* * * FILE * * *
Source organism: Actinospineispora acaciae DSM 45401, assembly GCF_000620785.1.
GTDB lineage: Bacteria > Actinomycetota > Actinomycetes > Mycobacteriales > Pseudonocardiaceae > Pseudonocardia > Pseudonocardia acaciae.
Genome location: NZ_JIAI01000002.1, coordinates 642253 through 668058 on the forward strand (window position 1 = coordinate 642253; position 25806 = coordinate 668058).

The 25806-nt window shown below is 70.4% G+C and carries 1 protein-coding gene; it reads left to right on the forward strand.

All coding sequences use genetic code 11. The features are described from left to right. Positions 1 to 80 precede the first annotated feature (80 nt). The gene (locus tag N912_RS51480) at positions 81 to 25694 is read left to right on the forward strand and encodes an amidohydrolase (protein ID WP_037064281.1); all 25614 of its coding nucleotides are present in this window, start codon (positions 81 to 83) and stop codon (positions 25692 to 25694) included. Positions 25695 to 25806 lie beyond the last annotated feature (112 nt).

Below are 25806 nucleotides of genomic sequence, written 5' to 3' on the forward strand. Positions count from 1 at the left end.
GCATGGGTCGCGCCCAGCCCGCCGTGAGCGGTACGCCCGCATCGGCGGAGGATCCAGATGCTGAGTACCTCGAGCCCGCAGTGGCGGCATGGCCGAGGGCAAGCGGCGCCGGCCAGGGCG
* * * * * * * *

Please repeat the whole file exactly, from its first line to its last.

Source organism: Actinospineispora acaciae DSM 45401, assembly GCF_000620785.1.
GTDB lineage: Bacteria > Actinomycetota > Actinomycetes > Mycobacteriales > Pseudonocardiaceae > Pseudonocardia > Pseudonocardia acaciae.
Genome location: NZ_JIAI01000002.1, coordinates 642253 through 668058 on the forward strand (window position 1 = coordinate 642253; position 25806 = coordinate 668058).

The 25806-nt window shown below is 70.4% G+C and carries 1 protein-coding gene; it reads left to right on the forward strand.

All coding sequences use genetic code 11. The features are described from left to right. Positions 1 to 80 precede the first annotated feature (80 nt). The gene (locus tag N912_RS51480) at positions 81 to 25694 is read left to right on the forward strand and encodes an amidohydrolase (protein ID WP_037064281.1); all 25614 of its coding nucleotides are present in this window, start codon (positions 81 to 83) and stop codon (positions 25692 to 25694) included. Positions 25695 to 25806 lie beyond the last annotated feature (112 nt).

Below are 25806 nucleotides of genomic sequence, written 5' to 3' on the forward strand. Positions count from 1 at the left end.
GCATGGGTCGCGCCCAGCCCGCCGTGAGCGGTACGCCCGCATCGGCGGAGGATCCAGATGCTGAGTACCTCGAGCCCGCAGTGGCGGCATGGCCGAGGGCAAGCGGCGCCGGCCAGGGCG